Get Your Head in the Game
By: David Mendoza
The Blazers have had four first-round draft picks in last three years and the franchise is no better off than they were in 2009. Víctor Claver, Elliott Williams, Luke Babbitt, and Nolan Smith are the little-known, respectable, decent, and competent—in that order—players that the Blazers have drafted. Yet as far as Rip City is concerned, these picks have turned out to be nothing more than a medley of mediocre prospects.
To most fans, though, it doesn’t matter as much why Portland has selected so poorly in the past than what they are doing to prevent another awful draft performance.
Well, it appears that the Blazers’ answer to their lousy draft history is Dana Sinclair, performance psychologist. According to Chris Haynes of CSNNW, Portland brought Sinclair, who’s previously worked with MLB, NFL, NHL and Olympic teams, with them to the pre-Draft combine in Chicago. As the only team to bring a psychologist with them, the Blazers are going the extra mile to insure a successful draft day.
While this may seem like a novel move by the Blazers, this is really a return to form for the franchise. Sinclair’s presence in Chicago evokes memories of the “father of North American applied sport psychology,” Bruce Ogilvie. Before psychologist became a respected part of professional sports, the Blazers hired Ogilvie as the team’s psychologist during its inaugural season and his worked proved vital in building Portland’s 1977 championship team.
A sort of Nostradamus of the hardwood, Ogilvie correctly predicted the tumultuous tenure of Sidney Wicks in Portland. He helped Kermit Washington deal with his shyness. And he even foretold Clyde Drexler’s Hall of Fame career.
Ogilvie did all this with his Athletic Motivational Inventory (AMI), a psychological test that evaluates personality attributes in players. Jack Ramsey, who knew Ogilvie from his time coaching in Buffalo, wholeheartedly praised Ogilvie’s AMI. Ramsey even endorsed it in his book Coaching For Performance Improvement.“Rarely did the inventory turn out findings that did not hold up in actual experience,” Ramsey wrote. “Players with strong readings across the board were certain to be valuable team players.”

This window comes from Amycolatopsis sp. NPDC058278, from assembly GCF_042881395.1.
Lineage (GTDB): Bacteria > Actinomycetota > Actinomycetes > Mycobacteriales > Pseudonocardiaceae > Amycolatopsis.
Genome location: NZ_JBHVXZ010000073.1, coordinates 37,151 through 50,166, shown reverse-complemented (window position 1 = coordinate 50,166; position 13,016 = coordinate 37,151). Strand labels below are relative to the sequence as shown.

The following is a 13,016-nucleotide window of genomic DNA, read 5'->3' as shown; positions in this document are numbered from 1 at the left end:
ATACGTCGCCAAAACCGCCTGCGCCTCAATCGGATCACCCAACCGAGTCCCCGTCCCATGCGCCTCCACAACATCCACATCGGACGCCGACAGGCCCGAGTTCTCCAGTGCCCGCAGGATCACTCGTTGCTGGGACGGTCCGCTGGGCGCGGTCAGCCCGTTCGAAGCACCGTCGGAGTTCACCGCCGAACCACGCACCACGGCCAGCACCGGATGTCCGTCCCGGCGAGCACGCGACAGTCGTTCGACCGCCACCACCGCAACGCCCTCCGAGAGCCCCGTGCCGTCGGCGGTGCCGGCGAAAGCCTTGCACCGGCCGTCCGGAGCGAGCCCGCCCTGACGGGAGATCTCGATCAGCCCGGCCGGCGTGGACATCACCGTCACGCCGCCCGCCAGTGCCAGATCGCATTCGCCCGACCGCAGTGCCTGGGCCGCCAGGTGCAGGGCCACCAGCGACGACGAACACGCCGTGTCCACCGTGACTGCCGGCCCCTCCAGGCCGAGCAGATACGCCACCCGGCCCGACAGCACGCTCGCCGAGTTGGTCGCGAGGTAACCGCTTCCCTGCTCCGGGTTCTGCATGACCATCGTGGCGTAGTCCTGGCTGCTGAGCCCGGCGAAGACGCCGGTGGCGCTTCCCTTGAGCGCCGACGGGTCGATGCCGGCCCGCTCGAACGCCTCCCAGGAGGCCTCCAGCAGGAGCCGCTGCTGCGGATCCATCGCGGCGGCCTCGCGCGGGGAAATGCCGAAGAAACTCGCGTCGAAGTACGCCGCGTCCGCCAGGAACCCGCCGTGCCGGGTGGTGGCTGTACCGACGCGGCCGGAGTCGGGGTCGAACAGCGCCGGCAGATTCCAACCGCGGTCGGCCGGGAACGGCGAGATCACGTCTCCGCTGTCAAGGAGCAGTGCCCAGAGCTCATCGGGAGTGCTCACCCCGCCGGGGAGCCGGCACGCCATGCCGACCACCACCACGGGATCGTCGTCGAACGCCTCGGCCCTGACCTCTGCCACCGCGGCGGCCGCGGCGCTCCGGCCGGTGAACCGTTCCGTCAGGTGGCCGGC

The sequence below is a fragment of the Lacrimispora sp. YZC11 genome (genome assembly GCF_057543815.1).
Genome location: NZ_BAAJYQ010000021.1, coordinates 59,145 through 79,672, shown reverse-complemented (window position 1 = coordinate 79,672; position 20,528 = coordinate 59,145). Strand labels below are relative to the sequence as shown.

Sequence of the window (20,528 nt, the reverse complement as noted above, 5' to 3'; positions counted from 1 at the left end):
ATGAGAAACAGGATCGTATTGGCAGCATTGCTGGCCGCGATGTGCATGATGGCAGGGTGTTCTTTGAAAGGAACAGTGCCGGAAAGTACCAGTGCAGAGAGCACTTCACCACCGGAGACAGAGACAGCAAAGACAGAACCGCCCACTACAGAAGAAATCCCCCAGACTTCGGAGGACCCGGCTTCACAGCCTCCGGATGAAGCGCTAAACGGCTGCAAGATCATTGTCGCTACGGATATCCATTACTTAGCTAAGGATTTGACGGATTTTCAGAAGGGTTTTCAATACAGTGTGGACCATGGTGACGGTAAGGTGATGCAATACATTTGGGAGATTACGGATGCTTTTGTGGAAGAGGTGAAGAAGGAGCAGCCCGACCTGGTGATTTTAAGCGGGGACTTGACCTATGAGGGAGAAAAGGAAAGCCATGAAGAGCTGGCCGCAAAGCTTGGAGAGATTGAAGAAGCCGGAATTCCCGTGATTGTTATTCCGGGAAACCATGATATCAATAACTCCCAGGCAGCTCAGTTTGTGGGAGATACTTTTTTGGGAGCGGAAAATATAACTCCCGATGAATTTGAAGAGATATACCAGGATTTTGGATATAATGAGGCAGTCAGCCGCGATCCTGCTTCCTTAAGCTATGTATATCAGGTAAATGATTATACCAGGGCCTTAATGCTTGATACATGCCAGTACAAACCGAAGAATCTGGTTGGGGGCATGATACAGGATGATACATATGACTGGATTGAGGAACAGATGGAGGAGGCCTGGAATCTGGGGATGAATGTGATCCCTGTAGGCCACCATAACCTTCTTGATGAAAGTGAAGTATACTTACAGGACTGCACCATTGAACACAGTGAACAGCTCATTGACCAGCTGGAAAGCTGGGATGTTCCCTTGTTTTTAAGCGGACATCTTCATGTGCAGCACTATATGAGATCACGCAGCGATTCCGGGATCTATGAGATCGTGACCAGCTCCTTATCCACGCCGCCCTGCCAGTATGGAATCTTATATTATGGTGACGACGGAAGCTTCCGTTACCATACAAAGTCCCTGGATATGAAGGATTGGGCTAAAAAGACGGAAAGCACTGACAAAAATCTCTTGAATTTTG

As good as Ogilvie was, he left Portland in 1986, the same year as Ramsey. Like Dr. Jack, Ogilvie’s genius was only useful to the Blazers if it continued to produce wins.
For her part, Sinclair’s test is less time intensive and not as comprehensive than the AMI. Haynes pieced together what Sinclair’s test consisted of from his interviews with players who underwent it: “It was a 15-minute self assessment computerized test/survey that ask questions like ‘What do you think of yourself?’ and ‘What do other people think of you?’” Haynes additionally reported that Sinclair then discussed the results with each player individually. The lucky few to undergo this computerized couch session included Tyler Zeller, Harrison Barnes, and Michael Kidd-Gilchrist.
Despite Sinclair’s inclusion in the Blazers’ evaluation scheme, her presence does not necessarily reveal Paul Allen’s belief in the efficacy of sports psychology. It could just be that his basketball executives are desperate to avoid drafting another 7-foot tall headcase with bad knees and are willing to use any means available to them to guarantee that.
So once again, the Blazers feels that psychology can help them produce wins by choosing better drafts picks. Will Sinclair’s magic work this July? (The term magic here is not meant as a shot at the profession of psychology. Though Ogilvie himself admitted that sports psychology is full of quacks.) That remains to be seen.